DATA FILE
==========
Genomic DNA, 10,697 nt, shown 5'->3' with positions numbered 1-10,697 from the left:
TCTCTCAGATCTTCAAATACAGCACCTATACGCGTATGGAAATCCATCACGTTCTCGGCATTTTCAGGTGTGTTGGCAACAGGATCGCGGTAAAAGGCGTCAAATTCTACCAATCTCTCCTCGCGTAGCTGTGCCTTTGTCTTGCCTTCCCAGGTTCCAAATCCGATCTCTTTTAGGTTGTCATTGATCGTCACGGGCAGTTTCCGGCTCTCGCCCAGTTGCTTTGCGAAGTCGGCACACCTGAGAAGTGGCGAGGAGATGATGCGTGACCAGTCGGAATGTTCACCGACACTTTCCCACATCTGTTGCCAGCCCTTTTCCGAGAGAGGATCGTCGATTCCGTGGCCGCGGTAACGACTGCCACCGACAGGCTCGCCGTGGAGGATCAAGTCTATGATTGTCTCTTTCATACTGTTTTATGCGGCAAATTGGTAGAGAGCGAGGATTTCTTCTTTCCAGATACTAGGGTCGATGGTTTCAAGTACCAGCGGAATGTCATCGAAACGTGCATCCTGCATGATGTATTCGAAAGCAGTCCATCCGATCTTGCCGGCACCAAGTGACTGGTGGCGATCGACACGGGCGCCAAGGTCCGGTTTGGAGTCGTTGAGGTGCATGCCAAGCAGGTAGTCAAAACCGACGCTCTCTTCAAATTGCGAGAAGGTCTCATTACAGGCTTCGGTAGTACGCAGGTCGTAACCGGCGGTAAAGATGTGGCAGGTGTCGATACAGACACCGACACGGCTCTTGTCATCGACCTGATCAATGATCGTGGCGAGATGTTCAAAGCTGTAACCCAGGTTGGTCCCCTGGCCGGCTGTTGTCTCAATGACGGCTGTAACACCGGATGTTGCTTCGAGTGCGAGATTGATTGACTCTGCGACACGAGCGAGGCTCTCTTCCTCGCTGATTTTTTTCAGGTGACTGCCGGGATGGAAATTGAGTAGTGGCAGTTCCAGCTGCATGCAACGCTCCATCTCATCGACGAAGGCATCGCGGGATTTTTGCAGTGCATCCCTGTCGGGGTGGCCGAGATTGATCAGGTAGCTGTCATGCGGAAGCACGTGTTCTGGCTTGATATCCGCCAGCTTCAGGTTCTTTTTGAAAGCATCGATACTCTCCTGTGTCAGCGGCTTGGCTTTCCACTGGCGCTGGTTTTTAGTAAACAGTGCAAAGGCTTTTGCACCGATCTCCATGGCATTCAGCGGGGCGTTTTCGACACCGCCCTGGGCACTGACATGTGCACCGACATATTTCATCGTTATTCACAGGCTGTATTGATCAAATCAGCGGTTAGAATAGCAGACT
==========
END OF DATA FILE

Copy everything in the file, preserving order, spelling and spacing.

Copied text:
Genomic DNA, 10,697 nt, shown 5'->3' with positions numbered 1-10,697 from the left:
TCTCTCAGATCTTCAAATACAGCACCTATACGCGTATGGAAATCCATCACGTTCTCGGCATTTTCAGGTGTGTTGGCAACAGGATCGCGGTAAAAGGCGTCAAATTCTACCAATCTCTCCTCGCGTAGCTGTGCCTTTGTCTTGCCTTCCCAGGTTCCAAATCCGATCTCTTTTAGGTTGTCATTGATCGTCACGGGCAGTTTCCGGCTCTCGCCCAGTTGCTTTGCGAAGTCGGCACACCTGAGAAGTGGCGAGGAGATGATGCGTGACCAGTCGGAATGTTCACCGACACTTTCCCACATCTGTTGCCAGCCCTTTTCCGAGAGAGGATCGTCGATTCCGTGGCCGCGGTAACGACTGCCACCGACAGGCTCGCCGTGGAGGATCAAGTCTATGATTGTCTCTTTCATACTGTTTTATGCGGCAAATTGGTAGAGAGCGAGGATTTCTTCTTTCCAGATACTAGGGTCGATGGTTTCAAGTACCAGCGGAATGTCATCGAAACGTGCATCCTGCATGATGTATTCGAAAGCAGTCCATCCGATCTTGCCGGCACCAAGTGACTGGTGGCGATCGACACGGGCGCCAAGGTCCGGTTTGGAGTCGTTGAGGTGCATGCCAAGCAGGTAGTCAAAACCGACGCTCTCTTCAAATTGCGAGAAGGTCTCATTACAGGCTTCGGTAGTACGCAGGTCGTAACCGGCGGTAAAGATGTGGCAGGTGTCGATACAGACACCGACACGGCTCTTGTCATCGACCTGATCAATGATCGTGGCGAGATGTTCAAAGCTGTAACCCAGGTTGGTCCCCTGGCCGGCTGTTGTCTCAATGACGGCTGTAACACCGGATGTTGCTTCGAGTGCGAGATTGATTGACTCTGCGACACGAGCGAGGCTCTCTTCCTCGCTGATTTTTTTCAGGTGACTGCCGGGATGGAAATTGAGTAGTGGCAGTTCCAGCTGCATGCAACGCTCCATCTCATCGACGAAGGCATCGCGGGATTTTTGCAGTGCATCCCTGTCGGGGTGGCCGAGATTGATCAGGTAGCTGTCATGCGGAAGCACGTGTTCTGGCTTGATATCCGCCAGCTTCAGGTTCTTTTTGAAAGCATCGATACTCTCCTGTGTCAGCGGCTTGGCTTTCCACTGGCGCTGGTTTTTAGTAAACAGTGCAAAGGCTTTTGCACCGATCTCCATGGCATTCAGCGGGGCGTTTTCGACACCGCCCTGGGCACTGACATGTGCACCGACATATTTCATCGTTATTCACAGGCTGTATTGATCAAATCAGCGGTTAGAATAGCAGACT